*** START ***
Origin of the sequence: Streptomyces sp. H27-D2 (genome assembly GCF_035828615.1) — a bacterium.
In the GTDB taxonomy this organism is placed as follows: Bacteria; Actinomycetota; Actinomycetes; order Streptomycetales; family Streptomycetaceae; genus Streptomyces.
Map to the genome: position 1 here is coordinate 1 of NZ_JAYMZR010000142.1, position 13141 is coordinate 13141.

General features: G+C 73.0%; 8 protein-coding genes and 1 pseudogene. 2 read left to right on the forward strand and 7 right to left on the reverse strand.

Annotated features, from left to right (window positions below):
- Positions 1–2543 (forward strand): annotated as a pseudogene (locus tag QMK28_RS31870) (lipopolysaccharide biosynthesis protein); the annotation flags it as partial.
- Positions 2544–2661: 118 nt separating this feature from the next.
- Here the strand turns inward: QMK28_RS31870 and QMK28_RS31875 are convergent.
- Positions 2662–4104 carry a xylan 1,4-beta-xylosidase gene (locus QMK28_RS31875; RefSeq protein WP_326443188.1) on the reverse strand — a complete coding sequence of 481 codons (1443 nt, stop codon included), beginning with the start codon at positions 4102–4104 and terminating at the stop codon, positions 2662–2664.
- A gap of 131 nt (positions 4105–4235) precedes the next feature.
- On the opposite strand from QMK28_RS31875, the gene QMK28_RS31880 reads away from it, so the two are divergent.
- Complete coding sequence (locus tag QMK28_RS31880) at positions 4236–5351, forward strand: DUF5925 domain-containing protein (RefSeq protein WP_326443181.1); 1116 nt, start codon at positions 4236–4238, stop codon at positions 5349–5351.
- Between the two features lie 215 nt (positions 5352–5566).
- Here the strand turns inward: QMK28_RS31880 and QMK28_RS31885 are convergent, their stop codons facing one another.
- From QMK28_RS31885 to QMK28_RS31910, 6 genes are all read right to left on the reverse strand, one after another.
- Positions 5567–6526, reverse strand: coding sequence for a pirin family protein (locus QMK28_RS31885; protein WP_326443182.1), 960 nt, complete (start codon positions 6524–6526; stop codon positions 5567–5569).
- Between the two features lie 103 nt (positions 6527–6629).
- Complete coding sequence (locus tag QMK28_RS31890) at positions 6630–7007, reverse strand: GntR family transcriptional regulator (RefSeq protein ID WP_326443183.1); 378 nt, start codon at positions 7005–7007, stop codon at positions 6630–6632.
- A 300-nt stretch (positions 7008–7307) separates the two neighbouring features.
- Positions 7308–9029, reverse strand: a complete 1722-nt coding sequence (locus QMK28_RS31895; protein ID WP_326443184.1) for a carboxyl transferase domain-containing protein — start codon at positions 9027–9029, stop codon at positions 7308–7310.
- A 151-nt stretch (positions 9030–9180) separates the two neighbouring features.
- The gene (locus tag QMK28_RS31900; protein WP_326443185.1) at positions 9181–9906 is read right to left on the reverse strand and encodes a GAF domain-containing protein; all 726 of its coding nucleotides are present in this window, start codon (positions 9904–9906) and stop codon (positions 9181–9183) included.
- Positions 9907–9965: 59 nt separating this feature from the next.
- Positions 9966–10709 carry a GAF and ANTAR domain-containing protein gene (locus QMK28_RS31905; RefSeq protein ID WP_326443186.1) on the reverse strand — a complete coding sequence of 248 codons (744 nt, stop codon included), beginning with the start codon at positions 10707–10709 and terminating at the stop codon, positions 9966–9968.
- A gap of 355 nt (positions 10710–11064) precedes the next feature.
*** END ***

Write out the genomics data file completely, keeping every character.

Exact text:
Origin of the sequence: Streptomyces sp. H27-D2 (genome assembly GCF_035828615.1) — a bacterium.
In the GTDB taxonomy this organism is placed as follows: Bacteria; Actinomycetota; Actinomycetes; order Streptomycetales; family Streptomycetaceae; genus Streptomyces.
Map to the genome: position 1 here is coordinate 1 of NZ_JAYMZR010000142.1, position 13141 is coordinate 13141.

General features: G+C 73.0%; 8 protein-coding genes and 1 pseudogene. 2 read left to right on the forward strand and 7 right to left on the reverse strand.

Annotated features, from left to right (window positions below):
- Positions 1–2543 (forward strand): annotated as a pseudogene (locus tag QMK28_RS31870) (lipopolysaccharide biosynthesis protein); the annotation flags it as partial.
- Positions 2544–2661: 118 nt separating this feature from the next.
- Here the strand turns inward: QMK28_RS31870 and QMK28_RS31875 are convergent.
- Positions 2662–4104 carry a xylan 1,4-beta-xylosidase gene (locus QMK28_RS31875; RefSeq protein WP_326443188.1) on the reverse strand — a complete coding sequence of 481 codons (1443 nt, stop codon included), beginning with the start codon at positions 4102–4104 and terminating at the stop codon, positions 2662–2664.
- A gap of 131 nt (positions 4105–4235) precedes the next feature.
- On the opposite strand from QMK28_RS31875, the gene QMK28_RS31880 reads away from it, so the two are divergent.
- Complete coding sequence (locus tag QMK28_RS31880) at positions 4236–5351, forward strand: DUF5925 domain-containing protein (RefSeq protein WP_326443181.1); 1116 nt, start codon at positions 4236–4238, stop codon at positions 5349–5351.
- Between the two features lie 215 nt (positions 5352–5566).
- Here the strand turns inward: QMK28_RS31880 and QMK28_RS31885 are convergent, their stop codons facing one another.
- From QMK28_RS31885 to QMK28_RS31910, 6 genes are all read right to left on the reverse strand, one after another.
- Positions 5567–6526, reverse strand: coding sequence for a pirin family protein (locus QMK28_RS31885; protein WP_326443182.1), 960 nt, complete (start codon positions 6524–6526; stop codon positions 5567–5569).
- Between the two features lie 103 nt (positions 6527–6629).
- Complete coding sequence (locus tag QMK28_RS31890) at positions 6630–7007, reverse strand: GntR family transcriptional regulator (RefSeq protein ID WP_326443183.1); 378 nt, start codon at positions 7005–7007, stop codon at positions 6630–6632.
- A 300-nt stretch (positions 7008–7307) separates the two neighbouring features.
- Positions 7308–9029, reverse strand: a complete 1722-nt coding sequence (locus QMK28_RS31895; protein ID WP_326443184.1) for a carboxyl transferase domain-containing protein — start codon at positions 9027–9029, stop codon at positions 7308–7310.
- A 151-nt stretch (positions 9030–9180) separates the two neighbouring features.
- The gene (locus tag QMK28_RS31900; protein WP_326443185.1) at positions 9181–9906 is read right to left on the reverse strand and encodes a GAF domain-containing protein; all 726 of its coding nucleotides are present in this window, start codon (positions 9904–9906) and stop codon (positions 9181–9183) included.
- Positions 9907–9965: 59 nt separating this feature from the next.
- Positions 9966–10709 carry a GAF and ANTAR domain-containing protein gene (locus QMK28_RS31905; RefSeq protein ID WP_326443186.1) on the reverse strand — a complete coding sequence of 248 codons (744 nt, stop codon included), beginning with the start codon at positions 10707–10709 and terminating at the stop codon, positions 9966–9968.
- A gap of 355 nt (positions 10710–11064) precedes the next feature.